The pre-game break, the motivation and the height all belonged to Walbrook.
That combination was enough to propel the Warriors past Lake Clifton, 76-70, last night at Morgan State and into the Maryland Scholastic Association A Conference championship game Sunday at the Baltimore Arena.
The first West Baltimore public school to make the A Conference final, Walbrook profited when Southern dropped to second in Division II on Monday after forfeiting nine victories for using an ineligible player.
It put the Warriors on top in the division and meant they would not open the tournament against Dunbar, the No. 1 high school team in the nation and champion of the A Conference's Division I.
Instead, Walbrook was pitted against a Lakers team that upset the Warriors at home last month, 79-72, when 5-foot-5 Lake Clifton freshman Shawnta Rogers scored 38 points.
"I think they had a lot of incentive to beat us," said Lakers coach Charlie Moore.
It showed immediately when Walbrook roared to a 12-0 lead at the start and ended the first quarter up 20-5. The Lakers did not score until 3:28 remained in the period, when Anthony Lang hit a jumper.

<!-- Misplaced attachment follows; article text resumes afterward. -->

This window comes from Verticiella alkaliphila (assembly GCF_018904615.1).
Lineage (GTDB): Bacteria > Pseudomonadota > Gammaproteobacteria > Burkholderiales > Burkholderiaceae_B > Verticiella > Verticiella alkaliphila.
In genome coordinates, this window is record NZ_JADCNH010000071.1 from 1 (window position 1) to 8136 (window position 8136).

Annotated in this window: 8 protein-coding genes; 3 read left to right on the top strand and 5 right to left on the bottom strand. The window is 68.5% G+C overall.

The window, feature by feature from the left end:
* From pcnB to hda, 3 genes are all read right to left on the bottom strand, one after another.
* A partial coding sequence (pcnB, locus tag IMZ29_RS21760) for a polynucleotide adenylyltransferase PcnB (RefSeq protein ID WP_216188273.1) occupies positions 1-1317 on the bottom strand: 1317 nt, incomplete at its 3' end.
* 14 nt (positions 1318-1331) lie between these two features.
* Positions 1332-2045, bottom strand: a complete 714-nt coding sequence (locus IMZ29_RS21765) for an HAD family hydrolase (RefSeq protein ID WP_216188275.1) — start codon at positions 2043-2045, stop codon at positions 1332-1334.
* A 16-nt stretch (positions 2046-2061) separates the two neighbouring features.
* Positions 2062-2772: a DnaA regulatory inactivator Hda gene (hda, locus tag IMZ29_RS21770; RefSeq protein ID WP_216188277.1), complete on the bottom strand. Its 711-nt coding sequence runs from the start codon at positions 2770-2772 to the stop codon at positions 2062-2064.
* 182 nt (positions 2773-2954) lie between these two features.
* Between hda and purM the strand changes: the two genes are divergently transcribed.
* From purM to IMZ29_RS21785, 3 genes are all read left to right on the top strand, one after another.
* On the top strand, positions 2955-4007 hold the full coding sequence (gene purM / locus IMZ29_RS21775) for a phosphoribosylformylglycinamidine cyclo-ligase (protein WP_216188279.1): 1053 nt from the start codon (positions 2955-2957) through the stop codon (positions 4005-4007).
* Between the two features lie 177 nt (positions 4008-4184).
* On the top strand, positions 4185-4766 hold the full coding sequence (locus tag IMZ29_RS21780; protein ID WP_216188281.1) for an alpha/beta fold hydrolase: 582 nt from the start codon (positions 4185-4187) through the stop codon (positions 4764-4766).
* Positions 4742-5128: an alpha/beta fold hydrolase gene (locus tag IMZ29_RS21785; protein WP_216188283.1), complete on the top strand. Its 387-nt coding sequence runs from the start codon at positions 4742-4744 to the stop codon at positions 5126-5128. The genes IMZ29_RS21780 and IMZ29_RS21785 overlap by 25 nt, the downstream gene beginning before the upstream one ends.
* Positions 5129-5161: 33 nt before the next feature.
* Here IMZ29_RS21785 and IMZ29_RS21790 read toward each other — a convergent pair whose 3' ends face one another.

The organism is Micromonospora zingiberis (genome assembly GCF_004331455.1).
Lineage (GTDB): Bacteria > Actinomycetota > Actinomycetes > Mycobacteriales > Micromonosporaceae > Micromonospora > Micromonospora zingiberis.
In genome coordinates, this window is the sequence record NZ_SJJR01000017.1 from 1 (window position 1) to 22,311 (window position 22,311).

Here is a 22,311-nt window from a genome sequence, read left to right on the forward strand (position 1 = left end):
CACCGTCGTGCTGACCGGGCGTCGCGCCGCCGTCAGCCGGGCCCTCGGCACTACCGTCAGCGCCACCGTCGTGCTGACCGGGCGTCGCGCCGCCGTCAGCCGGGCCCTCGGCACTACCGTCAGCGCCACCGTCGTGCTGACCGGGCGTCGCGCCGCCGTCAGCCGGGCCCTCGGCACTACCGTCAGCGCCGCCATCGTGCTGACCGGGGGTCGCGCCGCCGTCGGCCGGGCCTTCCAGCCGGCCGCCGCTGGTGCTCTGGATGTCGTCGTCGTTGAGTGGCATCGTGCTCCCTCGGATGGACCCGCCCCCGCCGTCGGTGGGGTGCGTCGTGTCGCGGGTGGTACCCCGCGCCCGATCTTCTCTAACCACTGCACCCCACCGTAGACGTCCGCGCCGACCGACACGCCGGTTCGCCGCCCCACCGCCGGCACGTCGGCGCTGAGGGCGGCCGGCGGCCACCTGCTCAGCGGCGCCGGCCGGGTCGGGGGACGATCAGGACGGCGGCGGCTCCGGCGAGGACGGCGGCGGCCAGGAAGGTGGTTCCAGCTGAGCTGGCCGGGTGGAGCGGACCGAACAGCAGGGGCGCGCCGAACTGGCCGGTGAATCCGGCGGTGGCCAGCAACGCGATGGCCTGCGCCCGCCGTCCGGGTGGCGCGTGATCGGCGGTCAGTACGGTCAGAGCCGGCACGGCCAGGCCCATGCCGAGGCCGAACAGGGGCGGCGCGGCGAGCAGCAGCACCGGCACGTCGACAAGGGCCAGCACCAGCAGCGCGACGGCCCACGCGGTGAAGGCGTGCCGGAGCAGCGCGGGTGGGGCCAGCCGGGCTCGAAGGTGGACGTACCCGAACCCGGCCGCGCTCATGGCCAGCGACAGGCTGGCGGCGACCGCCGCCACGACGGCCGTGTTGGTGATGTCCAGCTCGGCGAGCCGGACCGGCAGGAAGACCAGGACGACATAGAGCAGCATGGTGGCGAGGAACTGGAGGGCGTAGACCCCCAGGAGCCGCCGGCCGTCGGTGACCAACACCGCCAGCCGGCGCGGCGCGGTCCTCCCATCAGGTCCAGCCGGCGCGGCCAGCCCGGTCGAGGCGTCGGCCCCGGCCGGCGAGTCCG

"We dug a big hole early, then had to fight like hell to get back in it," said Moore. "We got the lead, but then free throws hurt us."
Lake Clifton missed 15 of them. Foul trouble and a back injury to sophomore center Terrance Payne also hurt the Lakers, robbing them of their precious little height down the stretch. The fifth-ranked Warriors (14-9) weathered the counterattack and never trailed after Sean Gross hit a layup with two minutes left in the third quarter for a 43-41 edge.
They expanded it to as many as 12 (63-51) and were never in serious trouble.
"Usually, the second time around there's a little extra motivation," said Walbrook coach Gus Herrington. "We felt like we didn't have anything to lose and got a good team effort. We did what had to be done."
Hard-working swingman Eric Carroll did most of the damage with 24 points and a game-high 10 rebounds, and senior center Jermaine Porter scored 20. The Warriors hit 53 percent from the field (25 of 47).
Rogers had 21 to top the third-ranked Lakers (13-5), but was not nearly the factor he was in the first meeting, hitting only six of 16 from the field.
"We tried to keep a fresh body on him at all times," said Herrington. "We wanted to pick up and not allow him to run wild. Tonight, it worked."